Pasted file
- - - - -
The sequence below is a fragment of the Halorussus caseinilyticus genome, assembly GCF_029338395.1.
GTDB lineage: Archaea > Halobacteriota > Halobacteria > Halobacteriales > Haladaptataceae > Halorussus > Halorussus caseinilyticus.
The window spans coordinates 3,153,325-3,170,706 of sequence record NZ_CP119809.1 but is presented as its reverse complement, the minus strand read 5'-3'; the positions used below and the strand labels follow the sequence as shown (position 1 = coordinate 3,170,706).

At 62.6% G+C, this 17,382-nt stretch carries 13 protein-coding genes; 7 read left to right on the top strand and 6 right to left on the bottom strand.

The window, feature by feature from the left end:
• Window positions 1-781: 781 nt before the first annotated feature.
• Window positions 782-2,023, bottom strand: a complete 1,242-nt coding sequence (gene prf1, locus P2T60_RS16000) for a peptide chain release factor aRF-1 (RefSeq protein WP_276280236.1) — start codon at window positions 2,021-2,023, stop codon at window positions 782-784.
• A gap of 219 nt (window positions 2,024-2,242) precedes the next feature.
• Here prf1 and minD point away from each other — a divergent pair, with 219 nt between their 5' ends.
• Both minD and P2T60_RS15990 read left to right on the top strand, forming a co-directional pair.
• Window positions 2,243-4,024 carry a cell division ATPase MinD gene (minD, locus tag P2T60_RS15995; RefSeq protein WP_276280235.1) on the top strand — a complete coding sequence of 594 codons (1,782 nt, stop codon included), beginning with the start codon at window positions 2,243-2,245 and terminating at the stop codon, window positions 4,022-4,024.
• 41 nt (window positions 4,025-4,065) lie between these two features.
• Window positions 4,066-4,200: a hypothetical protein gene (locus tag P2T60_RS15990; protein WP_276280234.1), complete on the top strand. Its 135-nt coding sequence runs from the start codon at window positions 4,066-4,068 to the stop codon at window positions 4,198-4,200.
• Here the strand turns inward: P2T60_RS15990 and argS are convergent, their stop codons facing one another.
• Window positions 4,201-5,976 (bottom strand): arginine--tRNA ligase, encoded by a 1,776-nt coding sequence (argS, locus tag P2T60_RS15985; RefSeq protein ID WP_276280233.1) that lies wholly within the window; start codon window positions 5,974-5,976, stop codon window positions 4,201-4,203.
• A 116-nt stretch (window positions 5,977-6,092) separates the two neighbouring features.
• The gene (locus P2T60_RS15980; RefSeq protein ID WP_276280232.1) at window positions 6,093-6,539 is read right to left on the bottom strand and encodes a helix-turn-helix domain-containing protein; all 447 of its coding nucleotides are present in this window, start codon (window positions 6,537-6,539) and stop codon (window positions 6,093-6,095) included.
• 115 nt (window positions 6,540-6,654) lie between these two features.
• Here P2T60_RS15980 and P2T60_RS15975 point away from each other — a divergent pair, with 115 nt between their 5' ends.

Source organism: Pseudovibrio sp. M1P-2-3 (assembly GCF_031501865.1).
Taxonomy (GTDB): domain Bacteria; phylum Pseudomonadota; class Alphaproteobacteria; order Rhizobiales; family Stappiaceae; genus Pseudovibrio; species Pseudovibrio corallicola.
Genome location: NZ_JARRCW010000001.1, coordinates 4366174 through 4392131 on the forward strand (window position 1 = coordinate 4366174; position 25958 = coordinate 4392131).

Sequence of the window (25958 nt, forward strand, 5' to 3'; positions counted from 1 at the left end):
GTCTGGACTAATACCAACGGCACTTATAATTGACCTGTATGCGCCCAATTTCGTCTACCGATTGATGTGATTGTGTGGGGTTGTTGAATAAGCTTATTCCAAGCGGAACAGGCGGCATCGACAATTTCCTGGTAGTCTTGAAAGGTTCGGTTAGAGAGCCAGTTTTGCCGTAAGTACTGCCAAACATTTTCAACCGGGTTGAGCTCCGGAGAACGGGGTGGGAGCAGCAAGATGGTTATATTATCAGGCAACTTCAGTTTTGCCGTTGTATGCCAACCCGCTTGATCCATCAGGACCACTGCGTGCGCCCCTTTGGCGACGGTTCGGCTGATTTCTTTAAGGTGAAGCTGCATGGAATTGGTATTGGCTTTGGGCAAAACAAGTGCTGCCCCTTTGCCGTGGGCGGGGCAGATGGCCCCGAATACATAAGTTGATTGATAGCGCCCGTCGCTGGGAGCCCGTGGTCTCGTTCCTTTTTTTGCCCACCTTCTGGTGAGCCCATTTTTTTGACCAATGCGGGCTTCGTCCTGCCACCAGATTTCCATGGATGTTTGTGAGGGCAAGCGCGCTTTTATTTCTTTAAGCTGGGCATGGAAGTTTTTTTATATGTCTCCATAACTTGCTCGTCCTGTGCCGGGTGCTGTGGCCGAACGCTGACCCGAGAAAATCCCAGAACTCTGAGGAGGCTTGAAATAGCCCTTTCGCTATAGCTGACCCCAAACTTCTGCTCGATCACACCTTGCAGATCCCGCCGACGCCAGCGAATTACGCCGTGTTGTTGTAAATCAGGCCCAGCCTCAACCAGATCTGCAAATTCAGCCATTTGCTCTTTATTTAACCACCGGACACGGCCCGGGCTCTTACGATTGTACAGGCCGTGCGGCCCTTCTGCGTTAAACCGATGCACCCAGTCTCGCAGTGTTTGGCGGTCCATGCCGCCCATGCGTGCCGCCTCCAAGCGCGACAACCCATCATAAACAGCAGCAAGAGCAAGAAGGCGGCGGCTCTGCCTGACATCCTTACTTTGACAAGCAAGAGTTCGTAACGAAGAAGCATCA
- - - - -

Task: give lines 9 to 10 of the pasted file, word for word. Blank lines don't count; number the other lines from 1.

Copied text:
• Here prf1 and minD point away from each other — a divergent pair, with 219 nt between their 5' ends.
• Both minD and P2T60_RS15990 read left to right on the top strand, forming a co-directional pair.